In addition to the statutory history, the language of § 609.735 also suggests that intent to conceal is an element of the offense. The statute makes it unlawful to conceal one's identity in a particular way—"by means of a robe, mask, or other disguise." The word "other" in the phrase "robe, mask, or other disguise" indicates that the statute encompasses only the use of a robe or mask as a "disguise."

In other words, the statute does not make it unlawful to wear robes and masks; the statute makes it unlawful to wear disguises. "Disguise," in turn, connotes something worn for the purpose of concealing one's identity. Notably, three of the five exceptions to the statute—for religious beliefs, amusement, and entertainment—cover cases in which people could be wearing face coverings (such as Halloween costumes) with the intent to conceal their identities.

It is true that, if § 609.735 is not violated unless a person acts with intent to conceal his or her identity, then the exceptions for protection from weather and for medical treatment are redundant. But "[r]edundancy is not a silver bullet," and "[s]ometimes the better overall reading of the statute contains some redundancy."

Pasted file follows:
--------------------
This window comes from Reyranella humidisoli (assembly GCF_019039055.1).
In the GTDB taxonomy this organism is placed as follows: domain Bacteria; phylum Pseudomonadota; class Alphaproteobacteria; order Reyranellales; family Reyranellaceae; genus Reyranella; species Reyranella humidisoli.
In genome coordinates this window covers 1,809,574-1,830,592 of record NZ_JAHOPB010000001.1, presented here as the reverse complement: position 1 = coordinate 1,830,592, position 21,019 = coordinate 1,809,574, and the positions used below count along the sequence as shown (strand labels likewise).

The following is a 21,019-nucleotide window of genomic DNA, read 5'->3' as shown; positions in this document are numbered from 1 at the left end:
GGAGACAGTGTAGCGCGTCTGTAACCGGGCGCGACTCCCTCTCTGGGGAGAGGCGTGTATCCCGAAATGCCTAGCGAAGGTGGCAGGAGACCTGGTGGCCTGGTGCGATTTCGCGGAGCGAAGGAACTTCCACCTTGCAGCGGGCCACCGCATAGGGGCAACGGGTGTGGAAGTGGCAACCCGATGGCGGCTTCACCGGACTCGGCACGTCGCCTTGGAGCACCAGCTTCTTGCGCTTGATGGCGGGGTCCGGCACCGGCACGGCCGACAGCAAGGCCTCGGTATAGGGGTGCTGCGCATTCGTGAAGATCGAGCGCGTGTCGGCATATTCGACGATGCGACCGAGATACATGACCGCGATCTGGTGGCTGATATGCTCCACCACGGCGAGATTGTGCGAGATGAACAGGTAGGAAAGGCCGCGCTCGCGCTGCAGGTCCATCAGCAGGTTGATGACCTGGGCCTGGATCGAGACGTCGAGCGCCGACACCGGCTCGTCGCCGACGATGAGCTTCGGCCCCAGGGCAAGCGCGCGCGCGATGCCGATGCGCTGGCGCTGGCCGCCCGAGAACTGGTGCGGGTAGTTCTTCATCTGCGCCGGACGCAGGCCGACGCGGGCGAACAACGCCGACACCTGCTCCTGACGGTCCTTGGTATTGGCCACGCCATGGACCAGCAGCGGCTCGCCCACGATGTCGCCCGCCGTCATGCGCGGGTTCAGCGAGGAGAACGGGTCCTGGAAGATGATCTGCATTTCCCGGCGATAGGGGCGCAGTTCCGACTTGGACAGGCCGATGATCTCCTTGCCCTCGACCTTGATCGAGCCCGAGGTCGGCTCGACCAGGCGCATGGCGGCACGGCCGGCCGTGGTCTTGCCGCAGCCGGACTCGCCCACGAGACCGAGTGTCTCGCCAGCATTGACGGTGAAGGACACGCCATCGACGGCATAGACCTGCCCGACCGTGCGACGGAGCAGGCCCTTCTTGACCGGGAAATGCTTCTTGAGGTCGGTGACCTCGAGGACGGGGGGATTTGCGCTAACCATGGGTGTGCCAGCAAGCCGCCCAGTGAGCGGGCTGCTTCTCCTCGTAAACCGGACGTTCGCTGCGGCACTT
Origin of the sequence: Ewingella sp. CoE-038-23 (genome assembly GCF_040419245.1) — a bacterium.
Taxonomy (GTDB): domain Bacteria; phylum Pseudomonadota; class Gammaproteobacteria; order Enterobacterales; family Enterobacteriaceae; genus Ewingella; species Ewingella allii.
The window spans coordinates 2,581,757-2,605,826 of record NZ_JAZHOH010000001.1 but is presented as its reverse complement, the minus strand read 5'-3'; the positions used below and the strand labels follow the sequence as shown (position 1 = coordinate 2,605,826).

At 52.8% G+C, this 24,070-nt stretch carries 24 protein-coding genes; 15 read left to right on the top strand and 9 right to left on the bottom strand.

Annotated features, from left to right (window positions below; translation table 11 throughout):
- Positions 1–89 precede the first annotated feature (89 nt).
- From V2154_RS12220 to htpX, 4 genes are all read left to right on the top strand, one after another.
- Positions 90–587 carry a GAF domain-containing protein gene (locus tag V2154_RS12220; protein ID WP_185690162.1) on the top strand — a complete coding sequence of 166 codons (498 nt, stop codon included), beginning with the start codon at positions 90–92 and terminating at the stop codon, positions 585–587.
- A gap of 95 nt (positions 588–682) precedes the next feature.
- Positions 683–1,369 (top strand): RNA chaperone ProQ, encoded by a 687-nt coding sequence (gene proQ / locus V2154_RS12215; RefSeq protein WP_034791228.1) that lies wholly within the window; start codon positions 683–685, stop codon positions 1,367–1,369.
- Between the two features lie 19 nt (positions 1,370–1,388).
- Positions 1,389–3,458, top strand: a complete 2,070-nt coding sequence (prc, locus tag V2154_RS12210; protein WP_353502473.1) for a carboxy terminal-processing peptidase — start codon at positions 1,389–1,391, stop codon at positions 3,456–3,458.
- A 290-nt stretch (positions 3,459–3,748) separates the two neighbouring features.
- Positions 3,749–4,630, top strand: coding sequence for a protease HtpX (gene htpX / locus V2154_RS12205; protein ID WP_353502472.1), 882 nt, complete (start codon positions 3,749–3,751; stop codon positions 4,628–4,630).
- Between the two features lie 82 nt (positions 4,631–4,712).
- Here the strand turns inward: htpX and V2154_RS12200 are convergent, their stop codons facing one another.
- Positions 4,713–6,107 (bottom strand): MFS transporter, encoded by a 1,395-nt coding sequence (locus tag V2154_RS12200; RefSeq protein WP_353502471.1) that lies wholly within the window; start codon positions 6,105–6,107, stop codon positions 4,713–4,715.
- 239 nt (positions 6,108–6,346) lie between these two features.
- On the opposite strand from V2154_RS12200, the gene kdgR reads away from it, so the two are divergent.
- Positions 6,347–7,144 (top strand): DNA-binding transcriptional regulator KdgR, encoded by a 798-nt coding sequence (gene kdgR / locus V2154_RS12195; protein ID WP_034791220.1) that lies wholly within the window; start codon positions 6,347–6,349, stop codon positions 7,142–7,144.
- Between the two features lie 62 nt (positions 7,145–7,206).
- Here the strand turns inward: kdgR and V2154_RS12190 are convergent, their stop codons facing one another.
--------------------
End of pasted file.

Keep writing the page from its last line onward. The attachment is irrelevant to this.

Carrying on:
Finally, the Court believes that the Minnesota Supreme Court would interpret § 609.735 to require intent to conceal one's identity because, without such a requirement, the statute would lead to absurd results. A construction worker could not wear a dust mask while remodeling a public space, a government official could not wear a hazmat suit while cleaning up a chemical spill in a public place, an emergency medical technician could not wear a surgical mask while tending to a person injured on a public road, and a nail artist could not wear a mask while giving a manicure. The Minnesota Legislature could not possibly have intended to criminalize such a broad range of commonplace conduct.